IRS explores direct e-file

IRS explores direct e-file


The IRS has been slowly moving forward with a direct e-file system. Several members of Congress have promoted the concept, and the Inflation Reduction Act included funding to allow for the IRS to conduct a study on building a system.

To explore the interest in a federal e-file system, the IRS has conducted two taxpayer surveys. There is significant taxpayer support for a direct e-file system, particularly among younger taxpayers. The survey responses emphasized that privacy is a major concern and that taxpayers prefer to combine filing a federal return with their state tax return.

The IRS estimates that a direct e-file system would cost between $64 million and $249 million each year. The majority of the costs would be for customer support. The agency also faces major challenges due to the complexity of the U.S. tax code. A direct e-file system must be updated regularly for tax-law changes and to ensure that taxpayer information is secure.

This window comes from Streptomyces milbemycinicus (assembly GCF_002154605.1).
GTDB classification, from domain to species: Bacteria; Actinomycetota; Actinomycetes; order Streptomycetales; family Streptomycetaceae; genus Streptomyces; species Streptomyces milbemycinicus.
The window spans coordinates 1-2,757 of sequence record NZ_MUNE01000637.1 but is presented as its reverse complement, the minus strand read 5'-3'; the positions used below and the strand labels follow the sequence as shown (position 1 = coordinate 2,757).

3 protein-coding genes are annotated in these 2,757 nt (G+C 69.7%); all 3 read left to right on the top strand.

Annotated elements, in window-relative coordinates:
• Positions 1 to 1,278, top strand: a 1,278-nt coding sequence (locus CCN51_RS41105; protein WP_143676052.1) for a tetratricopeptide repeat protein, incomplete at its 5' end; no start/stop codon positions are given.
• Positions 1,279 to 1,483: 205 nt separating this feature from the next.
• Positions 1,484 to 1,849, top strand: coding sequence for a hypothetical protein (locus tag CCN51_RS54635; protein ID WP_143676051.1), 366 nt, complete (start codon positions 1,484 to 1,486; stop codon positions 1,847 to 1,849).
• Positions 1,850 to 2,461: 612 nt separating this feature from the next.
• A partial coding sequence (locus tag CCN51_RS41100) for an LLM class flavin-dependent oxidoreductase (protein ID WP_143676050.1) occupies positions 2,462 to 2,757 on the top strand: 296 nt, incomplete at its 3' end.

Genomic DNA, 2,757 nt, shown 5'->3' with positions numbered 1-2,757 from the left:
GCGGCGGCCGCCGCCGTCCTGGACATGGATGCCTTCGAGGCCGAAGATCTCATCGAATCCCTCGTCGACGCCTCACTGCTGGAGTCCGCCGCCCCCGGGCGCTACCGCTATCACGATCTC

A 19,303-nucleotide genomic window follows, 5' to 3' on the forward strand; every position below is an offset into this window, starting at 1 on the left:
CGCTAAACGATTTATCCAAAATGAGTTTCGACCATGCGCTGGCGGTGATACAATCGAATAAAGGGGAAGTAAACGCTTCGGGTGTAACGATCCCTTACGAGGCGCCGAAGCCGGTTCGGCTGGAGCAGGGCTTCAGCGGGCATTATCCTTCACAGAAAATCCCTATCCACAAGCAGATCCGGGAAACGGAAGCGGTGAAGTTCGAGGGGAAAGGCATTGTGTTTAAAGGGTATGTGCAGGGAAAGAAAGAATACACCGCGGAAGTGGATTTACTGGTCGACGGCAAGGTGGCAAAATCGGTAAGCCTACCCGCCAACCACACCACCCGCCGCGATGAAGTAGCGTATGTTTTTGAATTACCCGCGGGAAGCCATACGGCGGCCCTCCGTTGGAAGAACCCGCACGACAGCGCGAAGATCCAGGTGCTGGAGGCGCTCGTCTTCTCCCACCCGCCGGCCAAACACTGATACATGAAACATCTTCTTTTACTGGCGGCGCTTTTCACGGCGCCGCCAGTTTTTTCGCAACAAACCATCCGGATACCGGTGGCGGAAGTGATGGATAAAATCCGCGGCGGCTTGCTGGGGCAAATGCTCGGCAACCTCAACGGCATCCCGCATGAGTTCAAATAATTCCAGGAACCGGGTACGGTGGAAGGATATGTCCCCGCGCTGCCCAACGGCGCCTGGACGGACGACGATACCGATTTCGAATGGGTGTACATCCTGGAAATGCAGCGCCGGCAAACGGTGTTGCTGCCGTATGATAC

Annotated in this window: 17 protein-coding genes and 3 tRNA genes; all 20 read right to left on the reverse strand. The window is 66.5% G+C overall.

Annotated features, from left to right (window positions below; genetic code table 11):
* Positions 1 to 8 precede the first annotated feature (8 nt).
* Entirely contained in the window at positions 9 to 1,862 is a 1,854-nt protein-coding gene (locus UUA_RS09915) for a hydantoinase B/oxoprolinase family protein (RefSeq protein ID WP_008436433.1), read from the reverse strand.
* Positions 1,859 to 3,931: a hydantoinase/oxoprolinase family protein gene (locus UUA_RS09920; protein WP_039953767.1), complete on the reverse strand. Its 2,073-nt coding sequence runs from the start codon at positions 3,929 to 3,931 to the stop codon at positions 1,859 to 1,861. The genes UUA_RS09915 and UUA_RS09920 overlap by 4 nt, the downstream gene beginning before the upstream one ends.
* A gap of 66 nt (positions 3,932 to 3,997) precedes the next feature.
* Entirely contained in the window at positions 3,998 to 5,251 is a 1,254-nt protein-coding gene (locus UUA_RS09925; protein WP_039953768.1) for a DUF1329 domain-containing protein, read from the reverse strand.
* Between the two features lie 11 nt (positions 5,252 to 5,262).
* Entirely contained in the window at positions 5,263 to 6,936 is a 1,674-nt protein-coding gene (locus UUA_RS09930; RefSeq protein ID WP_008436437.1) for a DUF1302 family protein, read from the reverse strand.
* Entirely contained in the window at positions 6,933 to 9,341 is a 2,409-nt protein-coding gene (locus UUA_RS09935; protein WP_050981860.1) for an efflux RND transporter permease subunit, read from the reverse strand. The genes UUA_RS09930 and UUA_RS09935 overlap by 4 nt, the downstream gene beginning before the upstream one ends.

The IRS points to many other nations that offer a direct-file system, including the United Kingdom, Australia, Japan, Spain and France. One step in taxpayer convenience is a prepopulated filing system; Australia, Belgium, Denmark, Spain, Sweden, France, Finland and Norway all offer these systems.

Many nations, including Australia, New Zealand and the United Kingdom, offer extensive online services. The IRS has recently moved forward with enhanced systems. U.S. taxpayers now have a “Your Online Account" page on the IRS website. The IRS also launched new chat bots that provide taxpayer support.

Several members of Congress who support direct e-file have observed that commercial tax software companies are not protecting taxpayer information. One of the primary reasons for creating a federal system is that many of the commercial companies have been using Google Analytics. Some of the tax software websites included a Google Pixel that collected income, refund amounts, filing status and scholarship information from taxpayers who used those websites. The taxpayers did not consent to the use by Google of that information for marketing purposes. While Google claims it has safeguards to protect personal identity, artificial intelligence (AI) capabilities now allow identification of individuals through their data. The advocates for an IRS direct-file system emphasize a federal system that would protect the information of taxpayers.

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